A Quiet Smile Toward Mexico

US sees ruling-party win as sign of stability, buoying NAFTA's key trade and investment ties

THOUGH United States officials would be reluctant to say so publicly, they are undoubtedly pleased with the victory of the Institutional Revolutionary Party (PRI) in the Aug. 21 elections in Mexico.

After all, the PRI has always been there. It has governed Mexico for 65 years. It has been a negotiating partner for every US president since Herbert Hoover. It has given Mexico the attributes State Department officials dream about, especially in a large and increasingly powerful neighbor: stability and predictability.

``We have a vested interest in seeing the PRI sustained in power, if only because its policies are more predictable than the other two parties,'' says Peter Hakim, president of the Inter-American Dialogue, an independent forum in Washington. ``There's a continuity we've become accustomed to.''

Although continuity now seems assured, US officials will breathe easier once it is clear that there will be no major repercussions from charges of irregularities in the election, which has catapulted the seventh PRI candidate in a row, Ernesto Zedillo Ponce de Leon, into the presidency. Washington's biggest worry all along has been that a disputed outcome could undermine the legitimacy of the election, with consequences that could outweigh the advantages of continuity.

The US has a good deal more at stake these days than it did when relations with Mexico reached a 20th-century low point. That was during the administration of Woodrow Wilson, who twice intervened in Mexico because he found the country's revolution untidy and its politics insufficiently democratic.

Today, untidiness in Mexico would seriously threaten crucial US interests. Since the ratification of the North American Free Trade Agreement (NAFTA), exports to Mexico have soared. Mexico now imports more US goods than any nation in the world except Canada. In the event of turmoil, Mexicans would buy fewer US goods. Unrest could also result in higher risks and lower returns for US investors with money in Mexican firms - which is one reason why a good many US businessmen and bankers anxiously monitored the run-up to the Aug. 21 balloting.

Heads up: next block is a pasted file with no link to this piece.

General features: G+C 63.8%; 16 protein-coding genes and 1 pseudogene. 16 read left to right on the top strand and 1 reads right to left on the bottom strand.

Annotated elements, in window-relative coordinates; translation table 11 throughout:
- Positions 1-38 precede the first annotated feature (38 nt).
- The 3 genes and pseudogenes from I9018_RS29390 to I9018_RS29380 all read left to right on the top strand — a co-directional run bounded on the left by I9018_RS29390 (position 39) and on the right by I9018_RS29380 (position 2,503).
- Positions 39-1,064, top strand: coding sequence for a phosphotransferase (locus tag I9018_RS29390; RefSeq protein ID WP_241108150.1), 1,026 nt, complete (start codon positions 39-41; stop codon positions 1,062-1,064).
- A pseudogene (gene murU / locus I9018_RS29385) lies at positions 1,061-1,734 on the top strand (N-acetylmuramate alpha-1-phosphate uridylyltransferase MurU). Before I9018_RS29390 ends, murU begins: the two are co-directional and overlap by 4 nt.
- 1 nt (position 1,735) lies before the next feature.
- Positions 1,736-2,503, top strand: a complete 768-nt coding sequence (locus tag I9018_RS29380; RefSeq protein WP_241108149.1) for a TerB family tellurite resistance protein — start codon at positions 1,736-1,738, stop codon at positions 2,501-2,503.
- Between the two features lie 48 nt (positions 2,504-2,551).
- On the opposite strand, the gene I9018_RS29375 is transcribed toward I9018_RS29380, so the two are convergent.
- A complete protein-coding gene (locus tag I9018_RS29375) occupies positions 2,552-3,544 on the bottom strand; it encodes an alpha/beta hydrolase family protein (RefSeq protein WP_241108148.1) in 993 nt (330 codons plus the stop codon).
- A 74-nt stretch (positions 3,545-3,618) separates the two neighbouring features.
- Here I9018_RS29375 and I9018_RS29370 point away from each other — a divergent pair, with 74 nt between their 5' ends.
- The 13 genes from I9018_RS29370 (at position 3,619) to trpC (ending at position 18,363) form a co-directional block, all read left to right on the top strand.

The prospect of economic disruption had US immigration officials wringing their hands as well. Mexico already has to create 1 million new jobs per year to keep up with its growing population - as many as the US needs to create. But the Mexican economy is one-twentieth the size of the US's. Strikes, protests, or a resumption of insurrection in the southern state of Chiapas - all of which had been considered possible in the wake of a disputed election - could have swelled the exodus of illegal immigrants across the 2,000 mile US-Mexican border.

The US has been more attentive to these Mexican elections than any before because the US and Mexico are more interdependent than ever before. In the aftermath of the Aug. 21 balloting, US concerns have given way to guarded hopes. With Mr. Zedillo in power, Washington can count on a continuation of the free-market trade policies that have cemented the interdependence.

And it can count on one other thing: gestures by the new PRI that may take out some of the sting of defeat for Zedillo's opponents. If Zedillo turns out to be the first PRI candidate in history to win with less than 50 percent of the votes, as now appears likely, he could be the first PRI president in history to invite opposition parties into his Cabinet.

``All US interests would be advanced by an outcome that's perceived as honest, credible, and legitimate,'' says Mr. Hakim.

The early indications are that Mexico's most crucial elections in years have been, for the most part, all three.

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